Leading practitioners on various stages of the journey to digitalisation have told us that they love the digital technology that can make their lives easier. They love the like-minded clients they work with and they love accountancy itself: they are passionate about their jobs – and their lives.

The case for the digitalised accountancy practice

Recent years have seen several transformational shifts in the technology available to accountants. Cloud-based solutions with a range of add-ons that integrate with the core product, together with access through broadband and mobile networks, have removed the 'brown paper bag' and replaced it with the smartphone and the tablet.

Not only is there an opportunity driver in this; there is also a compliance driver. For many governments, the collection of tax data by electronic means has become essential in managing the collection regime efficiently. This creates an imperative for businesses and their accountants to embrace the digital agenda.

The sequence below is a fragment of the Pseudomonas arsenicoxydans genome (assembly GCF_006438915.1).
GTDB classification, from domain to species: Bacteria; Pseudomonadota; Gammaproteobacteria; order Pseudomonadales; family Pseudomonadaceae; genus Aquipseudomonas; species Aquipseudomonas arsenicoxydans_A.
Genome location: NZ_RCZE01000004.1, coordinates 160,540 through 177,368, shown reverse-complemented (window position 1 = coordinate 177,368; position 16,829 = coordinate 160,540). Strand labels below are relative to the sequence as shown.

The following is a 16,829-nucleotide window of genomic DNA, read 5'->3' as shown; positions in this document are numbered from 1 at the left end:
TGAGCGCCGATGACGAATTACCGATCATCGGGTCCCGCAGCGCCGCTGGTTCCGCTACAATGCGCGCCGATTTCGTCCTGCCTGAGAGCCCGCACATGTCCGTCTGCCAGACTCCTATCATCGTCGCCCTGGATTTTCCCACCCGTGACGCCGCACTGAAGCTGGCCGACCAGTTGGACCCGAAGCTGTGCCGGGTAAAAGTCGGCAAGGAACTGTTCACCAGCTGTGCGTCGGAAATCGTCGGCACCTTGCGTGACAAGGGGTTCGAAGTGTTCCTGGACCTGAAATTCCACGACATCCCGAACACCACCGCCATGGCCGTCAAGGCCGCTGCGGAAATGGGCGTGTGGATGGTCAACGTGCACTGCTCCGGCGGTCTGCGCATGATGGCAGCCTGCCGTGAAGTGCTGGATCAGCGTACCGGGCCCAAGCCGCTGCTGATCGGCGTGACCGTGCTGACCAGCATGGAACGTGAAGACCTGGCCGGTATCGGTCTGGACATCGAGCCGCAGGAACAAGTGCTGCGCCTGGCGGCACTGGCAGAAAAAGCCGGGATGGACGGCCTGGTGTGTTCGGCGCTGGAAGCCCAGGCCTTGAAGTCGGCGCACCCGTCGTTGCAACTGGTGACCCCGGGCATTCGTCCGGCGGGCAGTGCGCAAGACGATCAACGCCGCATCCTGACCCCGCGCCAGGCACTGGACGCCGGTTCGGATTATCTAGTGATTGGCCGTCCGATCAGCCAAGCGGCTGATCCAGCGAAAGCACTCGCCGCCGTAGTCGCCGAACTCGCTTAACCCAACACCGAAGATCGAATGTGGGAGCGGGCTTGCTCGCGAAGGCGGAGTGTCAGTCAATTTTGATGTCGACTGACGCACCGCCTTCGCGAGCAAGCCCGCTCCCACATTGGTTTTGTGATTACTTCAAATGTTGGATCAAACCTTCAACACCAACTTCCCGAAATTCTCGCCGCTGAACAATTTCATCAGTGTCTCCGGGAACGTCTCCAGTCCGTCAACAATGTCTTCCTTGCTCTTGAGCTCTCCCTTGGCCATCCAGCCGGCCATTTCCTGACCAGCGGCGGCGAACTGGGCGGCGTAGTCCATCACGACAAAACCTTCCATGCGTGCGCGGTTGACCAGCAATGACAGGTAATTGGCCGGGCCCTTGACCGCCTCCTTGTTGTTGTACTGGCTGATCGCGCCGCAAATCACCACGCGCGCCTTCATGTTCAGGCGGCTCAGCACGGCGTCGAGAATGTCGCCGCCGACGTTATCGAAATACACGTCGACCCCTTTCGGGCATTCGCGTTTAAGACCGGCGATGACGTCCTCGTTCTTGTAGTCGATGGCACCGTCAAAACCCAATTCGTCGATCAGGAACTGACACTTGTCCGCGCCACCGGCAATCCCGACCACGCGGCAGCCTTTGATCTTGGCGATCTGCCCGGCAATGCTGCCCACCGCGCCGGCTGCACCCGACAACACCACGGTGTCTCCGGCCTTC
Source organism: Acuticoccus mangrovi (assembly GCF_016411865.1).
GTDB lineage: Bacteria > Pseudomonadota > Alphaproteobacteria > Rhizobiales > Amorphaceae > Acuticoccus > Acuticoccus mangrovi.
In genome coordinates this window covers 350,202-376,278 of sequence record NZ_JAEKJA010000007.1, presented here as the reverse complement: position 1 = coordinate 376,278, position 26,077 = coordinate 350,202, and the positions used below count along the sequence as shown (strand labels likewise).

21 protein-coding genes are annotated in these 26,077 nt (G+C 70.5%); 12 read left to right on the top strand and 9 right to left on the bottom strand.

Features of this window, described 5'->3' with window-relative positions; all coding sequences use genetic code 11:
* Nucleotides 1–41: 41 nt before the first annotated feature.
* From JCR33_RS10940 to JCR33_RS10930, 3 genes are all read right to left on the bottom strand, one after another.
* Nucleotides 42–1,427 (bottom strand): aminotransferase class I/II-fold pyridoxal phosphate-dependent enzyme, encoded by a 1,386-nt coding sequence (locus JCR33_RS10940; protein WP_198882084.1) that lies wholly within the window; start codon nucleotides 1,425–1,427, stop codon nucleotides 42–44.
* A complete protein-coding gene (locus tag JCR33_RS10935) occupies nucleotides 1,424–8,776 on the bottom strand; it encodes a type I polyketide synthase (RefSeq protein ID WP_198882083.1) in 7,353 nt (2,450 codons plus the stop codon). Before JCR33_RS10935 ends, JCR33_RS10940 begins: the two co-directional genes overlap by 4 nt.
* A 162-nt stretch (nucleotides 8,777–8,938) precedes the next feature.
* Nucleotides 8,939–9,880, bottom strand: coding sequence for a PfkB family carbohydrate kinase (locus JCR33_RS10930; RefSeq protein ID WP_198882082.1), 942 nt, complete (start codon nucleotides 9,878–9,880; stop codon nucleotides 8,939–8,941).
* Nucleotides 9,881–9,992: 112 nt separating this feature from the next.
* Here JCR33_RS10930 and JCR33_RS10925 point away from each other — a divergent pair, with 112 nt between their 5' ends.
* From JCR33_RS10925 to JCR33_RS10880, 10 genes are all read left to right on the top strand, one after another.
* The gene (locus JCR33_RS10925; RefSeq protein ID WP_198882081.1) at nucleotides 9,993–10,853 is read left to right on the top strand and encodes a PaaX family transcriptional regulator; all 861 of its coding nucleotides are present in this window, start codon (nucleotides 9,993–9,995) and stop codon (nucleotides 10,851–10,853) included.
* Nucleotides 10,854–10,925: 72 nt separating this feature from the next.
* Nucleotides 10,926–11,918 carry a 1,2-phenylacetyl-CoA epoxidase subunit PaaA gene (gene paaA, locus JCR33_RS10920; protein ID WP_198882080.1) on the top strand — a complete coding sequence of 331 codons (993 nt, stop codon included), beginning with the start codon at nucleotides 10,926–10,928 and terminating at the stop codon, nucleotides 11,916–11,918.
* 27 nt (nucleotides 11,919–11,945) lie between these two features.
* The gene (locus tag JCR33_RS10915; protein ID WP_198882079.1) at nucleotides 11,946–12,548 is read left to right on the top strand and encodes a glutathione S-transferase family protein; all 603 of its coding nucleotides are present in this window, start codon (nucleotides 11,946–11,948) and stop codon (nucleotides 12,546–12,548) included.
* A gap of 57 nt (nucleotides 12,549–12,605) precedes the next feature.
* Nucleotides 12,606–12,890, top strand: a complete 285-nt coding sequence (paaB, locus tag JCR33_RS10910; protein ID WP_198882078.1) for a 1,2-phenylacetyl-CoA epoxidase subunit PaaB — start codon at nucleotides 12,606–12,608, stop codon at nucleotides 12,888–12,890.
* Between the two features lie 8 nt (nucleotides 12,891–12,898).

A figure showing the benefits of digitalising your practice. My client: near real-time accounting - improved business insight; more relevant advice - informed decision making; easier flow of work - more focus on generating incom, less on compliance. My team: flexibility in working practices - when it works for your team, greater access to varied resources; more challenging work - at the heart of the client's business; closer client contact - more frequent, more relevant. Myself: more rewarrding client contact - the virtual CFO; practice growth potential - grow with your clients; less administration and more insightful - adding value while maintaining compliance

How to do it: the implementation roadmap

The case for accountants to adopt these technologies has never been stronger. Yet, it is a confusing landscape of varied suppliers and a myriad of application add-ons that tailor the core product for specific industries and/or geographies.

There are three key steps in the implementation of the digitalised practice, all based on the experience of our members:

  • Develop a strategy and select your applications
  • Develop the competencies and capabilities in your team
  • Focus on maintaining and growing your practice

A figure of the three key implementation steps described in the text above. The figure shows three boxes, each containing one key step: strategy and plan; capability development; maintain and grow.

Above all, enjoy the opportunity and rewards of growing your practice and taking your clients on their journey.

ACCA author, Clive Webb